Friday 6 December 2019

Art? Really?

Italian artist Maurizio Cattelan’s work, Comedian, a piece of fruit duct-taped to a wall, has been snapped up at Art Basel in Miami for $120,000. One in a series of three, a second version of the piece has also been sold for a similar price.

Am I the only one who remains unconvinced?

Sunday 1 December 2019

A Winter Canal Walk

A month or so ago when I was down in Bishopbriggs we went for a walk alongside the canal. It was a driech morning. Yesterday we repeated the walk on a bitterly cold but beautifully sunny afternoon.

Berthed at The Stables pub in an iced-over canal
We walked under the bridge to the left of the photo and towards Kirkintilloch.

Pleasure cruise canal boats were operating.

Homeward bound into the setting sun

The reward back at The Stables.

Monday 25 November 2019


The Outer Hebrides is a wonderland of and for birdlife. I would love to be able to photograph a lot more of it but, if I'm truly honest, I just don't put enough effort into it. In other words I'm an opportunistic birdlife photographer. On the whole I've managed some passable photos over the years which have been good enough for proper identification at least.

Quite a few of my photos have, however, been taken through my kitchen window with the limitations that can impose in terms of reflections, distortion and, when the wind blows, salt on the glass. I'm also either photographing into the sun (in the morning - the house faces East) or in the shade when the sun is behind trees, buildings or the house. On the other hand if I'd tried to go out of the house to get the photo the subject would have long fled.

So it was yesterday. Two birds flitted into the garden and came right up to the window. I was pretty sure I'd never seen them before. I reached for the ever-present camera but by the time it was switched on they were in a lavatera bush 10 metres away. The light was poor but, in the 60 or so seconds they were in the garden, I managed some photos.

The visitors are Chiffchaffs. They are normally summer visitors, wintering around the mediterranean, but some have started to over-winter in the UK. There are also those that come to the UK in the winter from the east and look slightly different in appearance. They are much greyer than our normal green Chiffchaffs with just a little green in the wings and are known as Siberian Chiffchaffs which these visitors look very much like. They also sound different (but I couldn't hear them). This year there has been an influx of Siberian Chiffchaffs to the Outer Hebrides with 3 at Ness, 3 on Uists recently and 5 on Barra. (Information supplied by Yvonne Benting of Outer Hebrides Birds).

Monday 18 November 2019


On 30 September YP wrote a post entitled 'Now'. I thought about it then and I've been thinking about it on and off since then. YP posed the question "Why should we live with one foot in yesterday and the other foot in tomorrow?" He ended up saying "Grasp 'Now' while it is happening because there will never be another day quite like this one." 

Then I started thinking about the millions for whom today is the same as yesterday was and the same as tomorrow will be. For whatever reason (for example loneliness, health or poverty) there are many for whom there has always been a past but for whom the future may offer no hope of anything different and for whom that permanent 'Now' is far from a pleasant one.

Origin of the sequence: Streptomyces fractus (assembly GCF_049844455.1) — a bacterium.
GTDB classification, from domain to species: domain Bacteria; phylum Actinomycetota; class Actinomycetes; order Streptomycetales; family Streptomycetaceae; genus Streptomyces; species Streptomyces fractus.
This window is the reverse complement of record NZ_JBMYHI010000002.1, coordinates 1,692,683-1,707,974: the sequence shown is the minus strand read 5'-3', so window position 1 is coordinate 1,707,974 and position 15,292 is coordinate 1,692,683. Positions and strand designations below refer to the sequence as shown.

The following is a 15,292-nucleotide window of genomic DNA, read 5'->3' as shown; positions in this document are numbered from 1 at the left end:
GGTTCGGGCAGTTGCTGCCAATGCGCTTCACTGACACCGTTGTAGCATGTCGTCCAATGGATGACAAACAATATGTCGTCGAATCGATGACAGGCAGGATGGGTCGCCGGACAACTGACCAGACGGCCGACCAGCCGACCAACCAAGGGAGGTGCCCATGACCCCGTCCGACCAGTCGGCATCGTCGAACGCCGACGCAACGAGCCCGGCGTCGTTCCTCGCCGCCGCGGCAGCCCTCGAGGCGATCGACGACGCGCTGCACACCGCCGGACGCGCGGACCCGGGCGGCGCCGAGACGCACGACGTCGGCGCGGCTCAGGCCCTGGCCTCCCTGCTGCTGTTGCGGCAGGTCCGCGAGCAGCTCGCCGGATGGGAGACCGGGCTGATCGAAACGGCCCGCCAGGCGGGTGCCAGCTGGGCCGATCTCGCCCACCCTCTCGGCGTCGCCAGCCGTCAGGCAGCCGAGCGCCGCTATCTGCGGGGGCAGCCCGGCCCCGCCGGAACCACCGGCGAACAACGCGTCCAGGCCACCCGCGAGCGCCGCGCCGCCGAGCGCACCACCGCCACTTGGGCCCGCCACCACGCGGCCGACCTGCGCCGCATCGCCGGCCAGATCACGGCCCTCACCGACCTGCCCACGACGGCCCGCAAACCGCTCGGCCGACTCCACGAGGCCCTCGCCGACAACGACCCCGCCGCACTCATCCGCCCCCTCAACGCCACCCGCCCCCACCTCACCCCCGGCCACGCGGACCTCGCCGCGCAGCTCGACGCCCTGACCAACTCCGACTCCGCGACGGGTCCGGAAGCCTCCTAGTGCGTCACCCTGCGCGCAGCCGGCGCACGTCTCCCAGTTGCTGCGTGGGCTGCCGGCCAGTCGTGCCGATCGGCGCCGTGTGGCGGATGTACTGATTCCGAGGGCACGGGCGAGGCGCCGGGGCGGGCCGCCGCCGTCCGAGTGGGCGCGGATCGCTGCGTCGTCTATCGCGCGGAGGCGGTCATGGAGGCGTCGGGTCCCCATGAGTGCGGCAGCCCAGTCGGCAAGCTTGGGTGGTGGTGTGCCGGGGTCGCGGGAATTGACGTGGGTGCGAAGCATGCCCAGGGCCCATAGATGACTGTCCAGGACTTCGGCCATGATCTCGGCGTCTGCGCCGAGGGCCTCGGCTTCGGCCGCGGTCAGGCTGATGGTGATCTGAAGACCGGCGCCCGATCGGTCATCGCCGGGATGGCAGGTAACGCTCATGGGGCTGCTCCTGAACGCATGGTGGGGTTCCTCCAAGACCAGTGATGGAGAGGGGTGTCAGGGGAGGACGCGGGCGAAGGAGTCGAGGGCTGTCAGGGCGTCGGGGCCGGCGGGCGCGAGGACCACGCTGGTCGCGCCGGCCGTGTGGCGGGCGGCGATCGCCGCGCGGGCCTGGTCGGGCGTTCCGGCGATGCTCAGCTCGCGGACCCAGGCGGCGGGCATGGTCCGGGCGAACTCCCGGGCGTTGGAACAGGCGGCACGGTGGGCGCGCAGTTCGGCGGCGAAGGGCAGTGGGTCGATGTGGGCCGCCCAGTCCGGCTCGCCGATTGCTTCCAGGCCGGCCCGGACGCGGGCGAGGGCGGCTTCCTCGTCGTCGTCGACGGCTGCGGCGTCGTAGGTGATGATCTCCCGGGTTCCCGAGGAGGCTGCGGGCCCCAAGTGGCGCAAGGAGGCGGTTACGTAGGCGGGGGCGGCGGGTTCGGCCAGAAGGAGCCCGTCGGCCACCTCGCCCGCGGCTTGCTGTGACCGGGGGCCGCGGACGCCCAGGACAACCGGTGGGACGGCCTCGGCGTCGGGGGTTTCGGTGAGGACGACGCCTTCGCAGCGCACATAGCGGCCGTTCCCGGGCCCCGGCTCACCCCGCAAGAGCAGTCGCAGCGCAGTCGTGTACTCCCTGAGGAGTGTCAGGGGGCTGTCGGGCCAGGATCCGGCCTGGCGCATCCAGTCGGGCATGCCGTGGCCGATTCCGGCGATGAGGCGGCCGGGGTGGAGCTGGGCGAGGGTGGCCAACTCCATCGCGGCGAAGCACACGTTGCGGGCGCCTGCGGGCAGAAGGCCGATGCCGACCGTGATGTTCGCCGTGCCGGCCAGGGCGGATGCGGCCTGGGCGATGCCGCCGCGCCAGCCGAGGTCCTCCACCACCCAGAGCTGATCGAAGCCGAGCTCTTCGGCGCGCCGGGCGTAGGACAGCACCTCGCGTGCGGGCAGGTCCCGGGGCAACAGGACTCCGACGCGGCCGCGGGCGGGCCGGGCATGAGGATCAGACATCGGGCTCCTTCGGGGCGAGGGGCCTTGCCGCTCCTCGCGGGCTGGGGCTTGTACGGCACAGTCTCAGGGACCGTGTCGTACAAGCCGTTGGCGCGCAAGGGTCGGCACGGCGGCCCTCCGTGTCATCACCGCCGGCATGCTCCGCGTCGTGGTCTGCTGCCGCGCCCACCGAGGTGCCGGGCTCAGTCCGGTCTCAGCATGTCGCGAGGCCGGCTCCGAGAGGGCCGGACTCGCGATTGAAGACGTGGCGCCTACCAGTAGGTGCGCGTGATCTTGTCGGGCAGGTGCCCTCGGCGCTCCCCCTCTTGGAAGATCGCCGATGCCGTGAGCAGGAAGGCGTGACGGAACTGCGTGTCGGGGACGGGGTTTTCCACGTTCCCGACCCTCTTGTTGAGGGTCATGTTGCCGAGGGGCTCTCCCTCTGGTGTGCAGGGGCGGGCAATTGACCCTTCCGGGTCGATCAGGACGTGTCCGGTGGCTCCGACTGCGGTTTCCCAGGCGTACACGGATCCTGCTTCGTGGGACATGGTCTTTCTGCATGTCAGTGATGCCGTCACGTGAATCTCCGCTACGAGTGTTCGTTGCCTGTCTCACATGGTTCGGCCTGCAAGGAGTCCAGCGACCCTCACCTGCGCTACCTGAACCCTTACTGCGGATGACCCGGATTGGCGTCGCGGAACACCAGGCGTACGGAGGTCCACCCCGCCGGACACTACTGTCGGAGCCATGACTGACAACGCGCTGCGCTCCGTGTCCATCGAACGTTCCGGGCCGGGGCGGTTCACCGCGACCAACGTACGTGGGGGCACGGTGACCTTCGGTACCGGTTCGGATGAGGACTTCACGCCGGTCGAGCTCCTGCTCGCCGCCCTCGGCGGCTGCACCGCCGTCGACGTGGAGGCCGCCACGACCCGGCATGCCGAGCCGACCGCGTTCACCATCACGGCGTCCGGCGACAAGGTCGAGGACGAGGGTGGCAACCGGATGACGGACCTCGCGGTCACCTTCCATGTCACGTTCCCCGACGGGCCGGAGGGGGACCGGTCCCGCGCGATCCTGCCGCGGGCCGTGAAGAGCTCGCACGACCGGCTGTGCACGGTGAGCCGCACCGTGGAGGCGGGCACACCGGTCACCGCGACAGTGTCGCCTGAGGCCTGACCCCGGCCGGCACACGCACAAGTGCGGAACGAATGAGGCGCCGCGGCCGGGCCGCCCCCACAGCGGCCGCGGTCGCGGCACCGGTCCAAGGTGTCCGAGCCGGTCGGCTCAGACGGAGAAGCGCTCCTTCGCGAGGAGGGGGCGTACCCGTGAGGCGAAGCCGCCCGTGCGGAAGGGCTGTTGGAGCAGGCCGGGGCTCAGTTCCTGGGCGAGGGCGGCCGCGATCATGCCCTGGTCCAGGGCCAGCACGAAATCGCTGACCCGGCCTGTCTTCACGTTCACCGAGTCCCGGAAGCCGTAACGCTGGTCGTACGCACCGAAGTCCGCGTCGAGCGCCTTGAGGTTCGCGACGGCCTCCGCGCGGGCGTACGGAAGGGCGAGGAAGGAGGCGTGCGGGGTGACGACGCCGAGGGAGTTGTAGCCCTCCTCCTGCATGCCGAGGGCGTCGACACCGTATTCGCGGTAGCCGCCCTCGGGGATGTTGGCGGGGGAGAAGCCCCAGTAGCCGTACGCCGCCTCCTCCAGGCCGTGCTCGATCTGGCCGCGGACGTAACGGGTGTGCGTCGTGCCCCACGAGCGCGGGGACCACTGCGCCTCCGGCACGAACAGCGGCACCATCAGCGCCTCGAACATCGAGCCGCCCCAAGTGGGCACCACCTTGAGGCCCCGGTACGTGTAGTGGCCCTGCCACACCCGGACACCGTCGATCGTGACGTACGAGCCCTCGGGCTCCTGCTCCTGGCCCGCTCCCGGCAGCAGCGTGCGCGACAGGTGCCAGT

I have posted (several times) on the poem by W H Davies entitled Leisure which starts "What is this life if, full of care, we have no time to stand and stare?"

Basically I think that is what is at the nub of what YP was saying.

All of us have a past which, to some extent and in some way, conditions us. We cannot ignore that past. 

Most of us have a future. How long it will be is usually unknown although the older we are then as a general rule the shorter our life expectation. How long we may hope and expect it to be will vary enormously.

When we are 16 to 18 then the last thing on our mind is likely to be our old age. However the future in terms of a career and all that flows from that is likely to be a consideration.  Some of the time. At that age, however, a lot of leisure time is spent in The Now but the rest of the time (school, university etc) is spent investing in the future.

At 75 we have almost reached old age. Our working life is like to be behind us. Our health will likely be less robust than it has been and we will probably have less energy and strength than at our peak. We will have far more of a past life and memories so we will live in the past to some extent. I think that is inevitable. In reality we are likely to be thinking about our future as well. Will we be able to drive for much longer? Is our home suitable for our impending old age? Should I plan for the possibility of dementia or infirmity.

I, like YP, am very fortunate to have an adequate income, all my faculties, lots of friends, family on the Island and superb health care which keeps my body serving me well.

However, whist I am out on this wonderful, cold and sunny morning for my walk in the woods I will be enjoying The Now whilst definitely thinking of the fact that in a short while I will be meeting an old friend for coffee in the warmth.

And that is, I would like to think, an allegory for life in general.

Or am I guilty of complacency as considered in YP's subsequent post bearing that title.

Wednesday 13 November 2019